Why use Node.js?
Node.js has found widespread application in organisations including Go Daddy, IBM, Walmart, Tauten, SAP, Yahoo and LinkedIn, among others.
Getting hands-on with Node.js
Let’s try our hand at building a Node.js server.
Installation: The popularity of Node.js has resulted in multiple versions often being installed on the same system for compatibility or separate projects. This calls for the need to manage these versions, which is where the node version manager (or nvm) comes into the picture. Note that you must have the following prerequisites installed.
For OS X:
$ xcode-select install
$ sudo apt-get update $ sudo apt-get install build-essential
Check out the Windows installer at github.com/creationix/nvm, and install it on your Linux/OS X system by using cURL (or wget), as follows:
$ curl https://raw.githubusercontent.com/creationix/nvm/v0.33.8/install.sh | bash
(The version at the time of writing is 0.33.8, but this may change later.)
2. Now that we have nvm installed, we can go ahead and install Node.js, as follows:
$ nvm install
The above command pulls the latest version of Node.js for installation on the system. You can also append the version you require to the above command.
You should now have a working install of Node.js:
$ which node
As mentioned earlier, Node.js has a number of modules for providing a diverse set of functionalities and making it easier to build an application. Well, there’s a package manager to handle installation, storage, and the removal of these packages from your system, called the node package manager (npm). You can run the following command to verify this:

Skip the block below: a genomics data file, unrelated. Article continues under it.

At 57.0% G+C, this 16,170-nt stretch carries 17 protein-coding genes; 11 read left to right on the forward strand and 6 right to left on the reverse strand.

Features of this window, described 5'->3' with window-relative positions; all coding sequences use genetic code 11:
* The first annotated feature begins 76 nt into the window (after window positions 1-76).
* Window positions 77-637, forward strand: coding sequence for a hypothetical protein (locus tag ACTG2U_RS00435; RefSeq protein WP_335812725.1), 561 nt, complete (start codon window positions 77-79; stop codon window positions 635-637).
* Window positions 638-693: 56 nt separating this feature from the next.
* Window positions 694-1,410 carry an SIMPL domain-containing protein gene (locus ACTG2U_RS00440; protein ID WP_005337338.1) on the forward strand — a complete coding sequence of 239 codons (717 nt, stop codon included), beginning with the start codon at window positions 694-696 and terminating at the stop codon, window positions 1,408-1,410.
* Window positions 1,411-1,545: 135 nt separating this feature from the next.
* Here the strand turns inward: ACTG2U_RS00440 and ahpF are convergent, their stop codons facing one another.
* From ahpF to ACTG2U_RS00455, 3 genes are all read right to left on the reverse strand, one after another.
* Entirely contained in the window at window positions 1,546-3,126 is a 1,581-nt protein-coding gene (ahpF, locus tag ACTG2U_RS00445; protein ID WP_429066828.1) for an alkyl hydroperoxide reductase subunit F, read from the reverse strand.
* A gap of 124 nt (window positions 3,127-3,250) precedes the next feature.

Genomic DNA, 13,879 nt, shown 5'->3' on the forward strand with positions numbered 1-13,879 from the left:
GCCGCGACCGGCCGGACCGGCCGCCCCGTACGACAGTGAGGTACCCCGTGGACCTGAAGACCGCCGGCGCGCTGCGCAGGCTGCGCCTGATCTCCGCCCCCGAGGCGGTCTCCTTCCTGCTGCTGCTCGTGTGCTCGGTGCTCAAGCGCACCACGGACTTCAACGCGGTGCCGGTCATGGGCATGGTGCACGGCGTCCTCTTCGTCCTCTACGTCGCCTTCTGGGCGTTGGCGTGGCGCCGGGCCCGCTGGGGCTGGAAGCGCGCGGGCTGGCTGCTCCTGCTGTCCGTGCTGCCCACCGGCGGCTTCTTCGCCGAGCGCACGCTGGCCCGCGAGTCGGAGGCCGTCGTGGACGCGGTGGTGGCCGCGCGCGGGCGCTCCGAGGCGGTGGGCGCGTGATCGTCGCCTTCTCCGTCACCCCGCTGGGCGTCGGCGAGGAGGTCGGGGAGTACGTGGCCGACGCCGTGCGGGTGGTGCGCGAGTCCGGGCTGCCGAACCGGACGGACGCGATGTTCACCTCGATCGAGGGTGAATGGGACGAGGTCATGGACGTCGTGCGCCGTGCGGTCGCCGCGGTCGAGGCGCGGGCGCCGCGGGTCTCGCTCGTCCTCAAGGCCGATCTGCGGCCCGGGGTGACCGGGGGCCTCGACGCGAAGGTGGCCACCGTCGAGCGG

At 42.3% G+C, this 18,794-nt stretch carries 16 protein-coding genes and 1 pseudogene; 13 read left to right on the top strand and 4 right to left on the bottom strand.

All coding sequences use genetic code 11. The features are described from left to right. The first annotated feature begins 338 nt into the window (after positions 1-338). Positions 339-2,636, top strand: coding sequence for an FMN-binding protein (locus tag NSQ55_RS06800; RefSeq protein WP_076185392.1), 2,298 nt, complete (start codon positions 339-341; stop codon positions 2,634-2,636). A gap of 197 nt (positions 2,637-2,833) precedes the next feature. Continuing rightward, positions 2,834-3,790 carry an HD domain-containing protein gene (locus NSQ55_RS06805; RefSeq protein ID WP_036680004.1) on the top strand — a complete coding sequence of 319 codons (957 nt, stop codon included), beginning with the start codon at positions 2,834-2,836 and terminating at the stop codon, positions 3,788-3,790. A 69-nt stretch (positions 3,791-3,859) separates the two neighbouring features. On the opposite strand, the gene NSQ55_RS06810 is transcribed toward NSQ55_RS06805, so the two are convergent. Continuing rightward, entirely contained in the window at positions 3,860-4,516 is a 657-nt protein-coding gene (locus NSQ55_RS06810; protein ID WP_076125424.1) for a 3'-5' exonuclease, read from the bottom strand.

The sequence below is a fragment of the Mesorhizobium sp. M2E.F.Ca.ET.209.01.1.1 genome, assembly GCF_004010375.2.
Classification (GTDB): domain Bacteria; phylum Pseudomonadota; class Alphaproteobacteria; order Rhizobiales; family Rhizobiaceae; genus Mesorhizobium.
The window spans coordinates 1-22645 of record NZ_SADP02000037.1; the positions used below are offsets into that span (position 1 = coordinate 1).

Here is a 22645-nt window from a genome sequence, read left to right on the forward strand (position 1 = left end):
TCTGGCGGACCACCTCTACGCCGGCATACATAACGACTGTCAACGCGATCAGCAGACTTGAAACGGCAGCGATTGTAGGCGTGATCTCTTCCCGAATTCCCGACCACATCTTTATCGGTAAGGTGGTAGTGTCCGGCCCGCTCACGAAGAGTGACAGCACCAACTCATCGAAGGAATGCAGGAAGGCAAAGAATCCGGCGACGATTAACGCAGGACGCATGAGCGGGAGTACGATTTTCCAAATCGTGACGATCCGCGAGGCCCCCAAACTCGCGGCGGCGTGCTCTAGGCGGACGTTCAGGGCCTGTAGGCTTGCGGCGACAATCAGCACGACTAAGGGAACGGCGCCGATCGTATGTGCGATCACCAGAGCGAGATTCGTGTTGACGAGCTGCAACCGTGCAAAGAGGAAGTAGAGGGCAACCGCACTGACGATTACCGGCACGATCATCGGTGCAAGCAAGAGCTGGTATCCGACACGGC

$ which npm
Building a Node.js server
We start with creating a directory for the project and making it the working directory, as follows:
$ mkdir myapp $ cd myapp
When you try to build your first server, the ‘http’ module is the first one you will interact with, in order to bind to a particular port as shown below. Let us create a file called index.js and add the following code to it:
$ touch index.js
As you can see, with the above code, we are starting to build a server using the ‘http’ module, which we direct to listen on Port 4000 for incoming requests. If there is an error, we print it to the console for debugging. That’s it. Now, simply run the following command:
$ node index.js
Navigate to ‘localhost:4000’ in your browser and view the message displayed.
Why Node.js is easier
We have built our own server from scratch, but the original claim was that Node.js makes things faster by eliminating the need to write everything from scratch. Well, let’s see how this is done.
We use a popular JS Web framework for Node.js, called ‘Express’:
$ mkdir mynewapp $ cd mynewapp $ touch app.js $ npm init
The above command initialises a file called ‘package.json’ to keep track of the installed packages for your project.
Accept the default settings suggested by the command by pressing the ‘Return’ (Enter) key.
$ npm install express --save
Now open the app.js file and enter the content shown in Figure 6. Then run the following command:
$ node app.js
That’s all you need. Navigate to ‘localhost:3000’ in your browser and watch the magic unfold!